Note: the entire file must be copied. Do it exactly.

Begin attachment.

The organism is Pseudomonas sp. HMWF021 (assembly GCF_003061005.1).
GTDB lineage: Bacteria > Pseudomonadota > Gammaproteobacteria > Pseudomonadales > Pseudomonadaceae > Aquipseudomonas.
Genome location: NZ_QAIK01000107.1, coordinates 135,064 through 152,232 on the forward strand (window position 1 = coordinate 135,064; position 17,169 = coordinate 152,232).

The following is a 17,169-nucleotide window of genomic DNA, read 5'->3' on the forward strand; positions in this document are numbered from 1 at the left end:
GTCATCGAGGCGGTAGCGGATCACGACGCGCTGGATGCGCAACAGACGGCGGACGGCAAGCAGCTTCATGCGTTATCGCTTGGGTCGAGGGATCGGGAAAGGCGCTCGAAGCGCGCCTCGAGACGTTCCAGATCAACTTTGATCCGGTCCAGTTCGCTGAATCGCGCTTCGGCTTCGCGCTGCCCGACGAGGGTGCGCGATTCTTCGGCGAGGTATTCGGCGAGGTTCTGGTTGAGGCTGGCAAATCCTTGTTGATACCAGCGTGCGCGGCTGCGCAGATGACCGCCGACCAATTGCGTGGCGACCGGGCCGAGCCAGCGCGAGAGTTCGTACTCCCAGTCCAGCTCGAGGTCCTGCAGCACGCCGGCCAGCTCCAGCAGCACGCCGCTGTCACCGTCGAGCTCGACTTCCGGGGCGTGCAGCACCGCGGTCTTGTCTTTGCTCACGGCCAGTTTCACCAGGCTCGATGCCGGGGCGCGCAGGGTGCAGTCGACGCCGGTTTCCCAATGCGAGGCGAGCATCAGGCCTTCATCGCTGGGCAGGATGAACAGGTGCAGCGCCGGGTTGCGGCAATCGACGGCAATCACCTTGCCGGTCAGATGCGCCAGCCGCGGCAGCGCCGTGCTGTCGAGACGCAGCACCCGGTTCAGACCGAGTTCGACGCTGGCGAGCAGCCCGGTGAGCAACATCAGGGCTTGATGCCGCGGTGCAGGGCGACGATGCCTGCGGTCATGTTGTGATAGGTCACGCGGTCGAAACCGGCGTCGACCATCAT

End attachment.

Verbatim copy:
The organism is Pseudomonas sp. HMWF021 (assembly GCF_003061005.1).
GTDB lineage: Bacteria > Pseudomonadota > Gammaproteobacteria > Pseudomonadales > Pseudomonadaceae > Aquipseudomonas.
Genome location: NZ_QAIK01000107.1, coordinates 135,064 through 152,232 on the forward strand (window position 1 = coordinate 135,064; position 17,169 = coordinate 152,232).

The following is a 17,169-nucleotide window of genomic DNA, read 5'->3' on the forward strand; positions in this document are numbered from 1 at the left end:
GTCATCGAGGCGGTAGCGGATCACGACGCGCTGGATGCGCAACAGACGGCGGACGGCAAGCAGCTTCATGCGTTATCGCTTGGGTCGAGGGATCGGGAAAGGCGCTCGAAGCGCGCCTCGAGACGTTCCAGATCAACTTTGATCCGGTCCAGTTCGCTGAATCGCGCTTCGGCTTCGCGCTGCCCGACGAGGGTGCGCGATTCTTCGGCGAGGTATTCGGCGAGGTTCTGGTTGAGGCTGGCAAATCCTTGTTGATACCAGCGTGCGCGGCTGCGCAGATGACCGCCGACCAATTGCGTGGCGACCGGGCCGAGCCAGCGCGAGAGTTCGTACTCCCAGTCCAGCTCGAGGTCCTGCAGCACGCCGGCCAGCTCCAGCAGCACGCCGCTGTCACCGTCGAGCTCGACTTCCGGGGCGTGCAGCACCGCGGTCTTGTCTTTGCTCACGGCCAGTTTCACCAGGCTCGATGCCGGGGCGCGCAGGGTGCAGTCGACGCCGGTTTCCCAATGCGAGGCGAGCATCAGGCCTTCATCGCTGGGCAGGATGAACAGGTGCAGCGCCGGGTTGCGGCAATCGACGGCAATCACCTTGCCGGTCAGATGCGCCAGCCGCGGCAGCGCCGTGCTGTCGAGACGCAGCACCCGGTTCAGACCGAGTTCGACGCTGGCGAGCAGCCCGGTGAGCAACATCAGGGCTTGATGCCGCGGTGCAGGGCGACGATGCCTGCGGTCATGTTGTGATAGGTCACGCGGTCGAAACCGGCGTCGACCATCAT